For Sox, TB pitchers are Death Rays

September, 11, 2011
ST. PETERSBURG, Fla. -- The American League team you would least want to face in a short series in October?

How about the Tampa Bay Rays, and they're still facing long odds of even making the tournament?

The Rays have the best starting pitching in the American League with a collective 3.52 ERA, nearly three full runs below John Lackey's 6.30. And while the Red Sox and Yankees are scrambling to find three starters suitable for a postseason rotation, Joe Maddon has four starters he can run out with confidence -- David Price, James Shields, Wade Davis and Jeremy Hellickson -- and a fifth, Jeff Niemann, who would probably make the cut for some other clubs. And they're all healthy.

The Rays have done a terrific job shutting down the Boston offense this season, holding the Sox to three or fewer runs in eight of their 13 meetings. The Sox are batting a collective .174 against the Rays, 105 percentage points below their season average of .279. The Sox have a .266 on-base percentage, .344 slugging percentage and .610 OPS against the Rays, numbers that across the board are their worst against any AL team and well below their .349/.460/.809 averages.

Only two Sox hitters have had any success against the Rays this season. Dustin Pedroia is batting .289 (15-for-52), while Jacoby Ellsbury has six home runs against the Rays, including Saturday night's game-tying blast in the ninth inning. Nine Sox players are hitting below .200 against the Rays, and a 10th, the injured Kevin Youkilis, is right at the Mendoza Line (.200). Catchers Jarrod Saltalamacchia and Jason Varitek are batting a collective .091 (4-for-44) against the Rays, and that includes Saltalamacchia's ninth-inning home run that preceded Ellsbury's.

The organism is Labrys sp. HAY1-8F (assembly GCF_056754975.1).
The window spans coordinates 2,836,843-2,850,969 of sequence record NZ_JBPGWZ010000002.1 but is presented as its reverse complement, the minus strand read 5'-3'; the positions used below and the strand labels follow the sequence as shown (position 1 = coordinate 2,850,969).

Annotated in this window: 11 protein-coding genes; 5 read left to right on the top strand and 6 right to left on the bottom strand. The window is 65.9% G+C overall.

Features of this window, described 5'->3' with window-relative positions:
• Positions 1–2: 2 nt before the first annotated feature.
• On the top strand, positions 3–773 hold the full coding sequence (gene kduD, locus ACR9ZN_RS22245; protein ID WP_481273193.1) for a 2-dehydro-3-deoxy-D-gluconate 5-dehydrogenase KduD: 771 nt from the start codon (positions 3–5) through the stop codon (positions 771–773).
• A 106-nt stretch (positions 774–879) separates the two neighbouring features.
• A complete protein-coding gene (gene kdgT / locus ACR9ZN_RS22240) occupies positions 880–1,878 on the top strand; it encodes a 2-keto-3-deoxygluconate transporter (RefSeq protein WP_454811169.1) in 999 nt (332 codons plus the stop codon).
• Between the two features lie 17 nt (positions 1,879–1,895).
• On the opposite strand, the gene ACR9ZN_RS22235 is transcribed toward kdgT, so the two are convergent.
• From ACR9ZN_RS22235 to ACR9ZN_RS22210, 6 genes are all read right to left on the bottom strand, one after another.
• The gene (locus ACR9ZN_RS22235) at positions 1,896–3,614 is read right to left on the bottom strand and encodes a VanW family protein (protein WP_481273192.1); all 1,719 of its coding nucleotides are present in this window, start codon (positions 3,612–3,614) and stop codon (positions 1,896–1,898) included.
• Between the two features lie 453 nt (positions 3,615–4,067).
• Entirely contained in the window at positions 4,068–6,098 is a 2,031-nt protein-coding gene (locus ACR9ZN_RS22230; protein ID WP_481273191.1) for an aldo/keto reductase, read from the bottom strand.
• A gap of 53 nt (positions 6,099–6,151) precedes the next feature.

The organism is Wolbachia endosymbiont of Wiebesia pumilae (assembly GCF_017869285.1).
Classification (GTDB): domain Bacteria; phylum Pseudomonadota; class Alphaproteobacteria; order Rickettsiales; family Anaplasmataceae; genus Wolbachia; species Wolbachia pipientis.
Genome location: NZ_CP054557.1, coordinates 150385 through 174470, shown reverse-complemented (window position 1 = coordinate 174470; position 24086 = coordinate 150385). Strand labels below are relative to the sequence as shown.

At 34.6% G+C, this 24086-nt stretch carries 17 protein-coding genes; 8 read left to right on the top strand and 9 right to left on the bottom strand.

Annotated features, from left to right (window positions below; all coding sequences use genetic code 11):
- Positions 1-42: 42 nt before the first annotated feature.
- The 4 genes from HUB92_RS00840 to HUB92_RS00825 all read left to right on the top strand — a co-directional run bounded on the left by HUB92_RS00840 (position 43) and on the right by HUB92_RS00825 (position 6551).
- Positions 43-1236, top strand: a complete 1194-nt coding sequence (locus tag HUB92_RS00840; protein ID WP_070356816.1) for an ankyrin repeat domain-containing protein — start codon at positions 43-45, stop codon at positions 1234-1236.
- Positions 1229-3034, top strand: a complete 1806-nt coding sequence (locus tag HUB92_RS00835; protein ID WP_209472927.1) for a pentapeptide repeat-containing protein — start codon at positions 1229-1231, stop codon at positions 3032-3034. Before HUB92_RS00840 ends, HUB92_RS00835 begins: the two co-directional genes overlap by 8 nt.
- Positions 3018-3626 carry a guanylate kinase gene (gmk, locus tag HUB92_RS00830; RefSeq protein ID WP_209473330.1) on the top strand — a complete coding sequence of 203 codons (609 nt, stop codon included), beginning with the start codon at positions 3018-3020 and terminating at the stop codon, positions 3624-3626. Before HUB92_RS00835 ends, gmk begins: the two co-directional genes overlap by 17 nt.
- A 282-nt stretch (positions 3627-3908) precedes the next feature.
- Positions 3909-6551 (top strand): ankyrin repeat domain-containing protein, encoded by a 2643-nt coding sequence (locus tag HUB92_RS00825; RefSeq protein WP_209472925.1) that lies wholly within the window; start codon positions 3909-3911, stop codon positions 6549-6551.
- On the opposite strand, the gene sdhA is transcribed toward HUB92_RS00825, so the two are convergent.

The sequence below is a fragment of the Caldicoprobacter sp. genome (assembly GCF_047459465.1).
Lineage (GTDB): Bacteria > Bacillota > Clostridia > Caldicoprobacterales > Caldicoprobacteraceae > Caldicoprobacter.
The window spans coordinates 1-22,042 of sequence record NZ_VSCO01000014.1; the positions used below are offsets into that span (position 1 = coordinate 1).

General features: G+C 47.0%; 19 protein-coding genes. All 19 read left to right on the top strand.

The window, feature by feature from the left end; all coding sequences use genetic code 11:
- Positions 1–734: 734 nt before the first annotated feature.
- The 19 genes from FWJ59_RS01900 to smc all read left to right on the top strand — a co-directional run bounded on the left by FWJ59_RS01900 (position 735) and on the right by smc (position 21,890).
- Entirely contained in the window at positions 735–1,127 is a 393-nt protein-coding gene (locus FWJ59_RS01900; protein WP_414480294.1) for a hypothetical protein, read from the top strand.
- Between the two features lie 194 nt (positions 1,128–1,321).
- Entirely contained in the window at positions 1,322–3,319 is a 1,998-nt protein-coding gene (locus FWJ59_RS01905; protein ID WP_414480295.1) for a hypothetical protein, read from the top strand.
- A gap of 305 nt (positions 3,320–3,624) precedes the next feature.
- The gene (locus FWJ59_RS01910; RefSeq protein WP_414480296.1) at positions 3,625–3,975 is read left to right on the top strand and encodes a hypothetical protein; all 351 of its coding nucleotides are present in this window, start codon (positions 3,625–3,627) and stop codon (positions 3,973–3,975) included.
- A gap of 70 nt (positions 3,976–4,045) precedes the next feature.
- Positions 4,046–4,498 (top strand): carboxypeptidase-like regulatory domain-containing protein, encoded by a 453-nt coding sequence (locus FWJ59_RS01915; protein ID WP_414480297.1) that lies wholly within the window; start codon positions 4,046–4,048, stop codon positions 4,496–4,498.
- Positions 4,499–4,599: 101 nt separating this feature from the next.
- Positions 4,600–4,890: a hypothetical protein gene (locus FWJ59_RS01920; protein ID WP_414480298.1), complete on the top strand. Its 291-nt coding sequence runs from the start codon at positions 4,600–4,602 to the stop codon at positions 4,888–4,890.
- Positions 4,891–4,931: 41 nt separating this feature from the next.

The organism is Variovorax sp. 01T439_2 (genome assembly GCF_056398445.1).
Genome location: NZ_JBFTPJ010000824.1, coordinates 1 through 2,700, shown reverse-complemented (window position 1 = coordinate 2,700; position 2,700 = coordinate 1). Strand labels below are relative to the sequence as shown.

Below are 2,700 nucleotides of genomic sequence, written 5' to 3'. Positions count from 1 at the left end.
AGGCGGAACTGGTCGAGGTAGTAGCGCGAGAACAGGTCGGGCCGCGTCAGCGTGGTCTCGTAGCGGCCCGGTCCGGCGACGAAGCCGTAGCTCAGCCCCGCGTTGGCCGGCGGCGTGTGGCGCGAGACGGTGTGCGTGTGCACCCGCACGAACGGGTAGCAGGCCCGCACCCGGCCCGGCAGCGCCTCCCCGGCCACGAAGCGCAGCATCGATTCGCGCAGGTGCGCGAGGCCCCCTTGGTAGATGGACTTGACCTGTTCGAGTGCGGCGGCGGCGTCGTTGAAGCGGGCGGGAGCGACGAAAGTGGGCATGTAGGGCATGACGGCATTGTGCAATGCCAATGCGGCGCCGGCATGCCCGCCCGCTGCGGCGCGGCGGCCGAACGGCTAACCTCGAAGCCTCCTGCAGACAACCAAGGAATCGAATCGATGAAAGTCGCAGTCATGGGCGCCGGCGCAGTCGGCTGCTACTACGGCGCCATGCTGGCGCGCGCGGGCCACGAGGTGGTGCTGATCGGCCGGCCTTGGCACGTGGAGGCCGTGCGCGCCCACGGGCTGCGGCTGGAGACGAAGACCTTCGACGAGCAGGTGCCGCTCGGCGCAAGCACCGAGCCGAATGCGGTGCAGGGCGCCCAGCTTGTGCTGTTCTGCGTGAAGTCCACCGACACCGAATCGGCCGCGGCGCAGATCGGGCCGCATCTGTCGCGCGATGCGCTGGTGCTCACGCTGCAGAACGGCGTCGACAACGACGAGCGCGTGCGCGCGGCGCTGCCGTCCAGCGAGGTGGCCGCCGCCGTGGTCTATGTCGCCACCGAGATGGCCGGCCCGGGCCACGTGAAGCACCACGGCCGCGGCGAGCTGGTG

Carl Crawford is batting .143 against his old team and has scored just one run while driving in none in 10 games. The left-handed sluggers, Adrian Gonzalez and David Ortiz, are batting a combined .160 (13-for-81) against the Rays, and Gonzalez has the only home runs, two, even though Ortiz has 39 career home runs against the Rays, his second-highest total against any opponent (he's hit 42 against Toronto).

It doesn't promise to get any easier Sunday, as the Sox face James Shields, who leads the majors with 11 complete games and four shutouts, the first pitcher to hit those numbers in the same season since Pedro Martinez, when he was in Montreal in 1997. The Sox are just 12-24 in the Trop in their last 36 games, dating back to Sept. 23, 2007.

Here's the most impressive thing about the Rays' starting staff: All 144 games this season have been started by pitchers they drafted and developed.

Gordon Edes

ESPN Staff Writer



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